Special to the Vanguard
Davis, CA – We were dismayed to learn today that Davis Parent University and the Davis Joint Unified School District decided to change a scheduled in-person event on trans and gender-expansive kids to an online-only event to protect the physical and emotional safety of the speaker, parents, and children who would attend this event. We fully understand and agree with their choice to protect the speaker and our community members.
We are angered that once again—following a national pattern—an event that aims to educate families about trans identity and youth and connect them with supportive, life-saving resources has been forced to change venue due to transphobic, hateful threats of violence.
Hateful speech that promotes biases such as racism, misogyny, ableism, and homo- and transphobia is often platformed under the argument of “free speech,” without a nuance of analysis that recognizes how hate speech leads to acts of violence against marginalized communities.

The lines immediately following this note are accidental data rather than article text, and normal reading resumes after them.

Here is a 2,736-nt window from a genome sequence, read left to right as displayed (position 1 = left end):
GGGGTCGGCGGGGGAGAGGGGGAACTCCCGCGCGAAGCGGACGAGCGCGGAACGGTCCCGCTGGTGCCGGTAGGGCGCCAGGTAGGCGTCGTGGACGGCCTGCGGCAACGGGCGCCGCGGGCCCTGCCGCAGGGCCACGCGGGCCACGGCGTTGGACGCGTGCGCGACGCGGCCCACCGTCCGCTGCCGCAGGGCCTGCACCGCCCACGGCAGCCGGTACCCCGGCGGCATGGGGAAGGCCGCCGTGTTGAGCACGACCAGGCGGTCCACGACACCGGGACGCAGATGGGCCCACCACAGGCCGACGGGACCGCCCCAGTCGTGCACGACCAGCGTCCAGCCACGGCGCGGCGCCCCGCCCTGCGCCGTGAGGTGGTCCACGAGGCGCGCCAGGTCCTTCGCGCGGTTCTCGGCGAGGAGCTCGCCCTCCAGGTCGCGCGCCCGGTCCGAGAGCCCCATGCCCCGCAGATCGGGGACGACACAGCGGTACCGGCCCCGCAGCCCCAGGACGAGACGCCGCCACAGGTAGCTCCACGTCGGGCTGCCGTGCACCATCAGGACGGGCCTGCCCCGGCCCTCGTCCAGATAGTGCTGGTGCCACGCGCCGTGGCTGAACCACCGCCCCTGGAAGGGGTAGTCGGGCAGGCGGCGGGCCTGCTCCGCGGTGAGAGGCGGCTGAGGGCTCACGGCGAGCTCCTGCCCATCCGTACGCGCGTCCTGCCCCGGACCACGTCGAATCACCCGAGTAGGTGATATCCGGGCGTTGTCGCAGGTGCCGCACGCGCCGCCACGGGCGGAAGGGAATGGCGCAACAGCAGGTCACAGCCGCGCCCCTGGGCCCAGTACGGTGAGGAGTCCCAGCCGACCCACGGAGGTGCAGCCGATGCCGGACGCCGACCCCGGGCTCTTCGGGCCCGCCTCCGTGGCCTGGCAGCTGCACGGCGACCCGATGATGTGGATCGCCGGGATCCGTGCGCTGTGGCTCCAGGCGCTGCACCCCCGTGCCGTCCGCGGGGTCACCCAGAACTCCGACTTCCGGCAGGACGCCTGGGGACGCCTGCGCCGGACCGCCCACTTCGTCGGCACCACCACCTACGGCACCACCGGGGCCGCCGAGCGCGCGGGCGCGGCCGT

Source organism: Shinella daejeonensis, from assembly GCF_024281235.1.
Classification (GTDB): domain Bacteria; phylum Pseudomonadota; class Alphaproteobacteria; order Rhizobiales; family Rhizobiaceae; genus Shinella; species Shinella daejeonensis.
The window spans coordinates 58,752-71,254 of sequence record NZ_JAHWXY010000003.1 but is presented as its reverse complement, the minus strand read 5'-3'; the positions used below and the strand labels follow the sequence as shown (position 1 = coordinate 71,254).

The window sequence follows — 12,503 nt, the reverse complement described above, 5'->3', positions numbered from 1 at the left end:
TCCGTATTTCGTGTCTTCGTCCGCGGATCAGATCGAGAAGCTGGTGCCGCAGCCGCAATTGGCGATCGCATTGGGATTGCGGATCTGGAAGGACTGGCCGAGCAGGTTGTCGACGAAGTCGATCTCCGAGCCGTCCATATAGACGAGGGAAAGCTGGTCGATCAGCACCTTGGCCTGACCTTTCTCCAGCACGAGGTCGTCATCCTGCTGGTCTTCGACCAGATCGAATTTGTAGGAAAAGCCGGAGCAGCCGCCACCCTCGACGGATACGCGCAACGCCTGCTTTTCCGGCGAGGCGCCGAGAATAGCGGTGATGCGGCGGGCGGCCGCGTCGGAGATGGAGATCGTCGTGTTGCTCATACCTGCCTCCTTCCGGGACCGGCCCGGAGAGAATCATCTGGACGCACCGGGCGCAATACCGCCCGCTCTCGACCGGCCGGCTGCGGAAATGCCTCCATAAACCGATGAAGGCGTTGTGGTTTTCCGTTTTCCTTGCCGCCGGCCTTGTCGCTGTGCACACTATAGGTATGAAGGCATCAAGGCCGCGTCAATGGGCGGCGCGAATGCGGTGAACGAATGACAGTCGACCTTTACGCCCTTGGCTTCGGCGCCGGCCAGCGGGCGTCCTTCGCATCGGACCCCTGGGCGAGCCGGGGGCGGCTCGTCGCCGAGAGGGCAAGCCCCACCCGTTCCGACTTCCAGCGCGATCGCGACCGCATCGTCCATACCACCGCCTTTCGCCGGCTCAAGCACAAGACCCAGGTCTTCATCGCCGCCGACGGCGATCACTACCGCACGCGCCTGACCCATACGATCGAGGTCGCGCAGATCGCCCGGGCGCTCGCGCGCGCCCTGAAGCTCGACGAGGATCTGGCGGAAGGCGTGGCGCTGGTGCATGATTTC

But when an event is planned to support people who are marginalized by race, gender, sexuality, ability, etc., those same “free speech advocates” infringe upon the free speech of others by using the tools of bullies, threatening physical harm in order to silence voices they disagree with. This is not only a hateful act, but it is fundamentally un-American.
We are glad that technology will allow the speaker, Dr. Rachel Pepper, to still reach Davis’s parents, youth, educators, and others concerned about the wellbeing of trans and gender-expansive kids with valuable information and resources. Additionally, we are proud to be one of many local resources that supports families with LGBTQ+ kids as well as the youth themselves.
As an organization dedicated to ending prejudice and hate, we feel compelled to point out how these threats of violence effectively silence or sideline voices advocating for access to physical and mental healthcare for youth that can save their lives.
A UCLA study found that around one in four California teens says that their peers view them as gender-nonconforming. While these teens may be a minority, we firmly believe that their safety, their inclusion, and their lives matter, and we are committed to standing up for their rights to be seen, heard, and respected.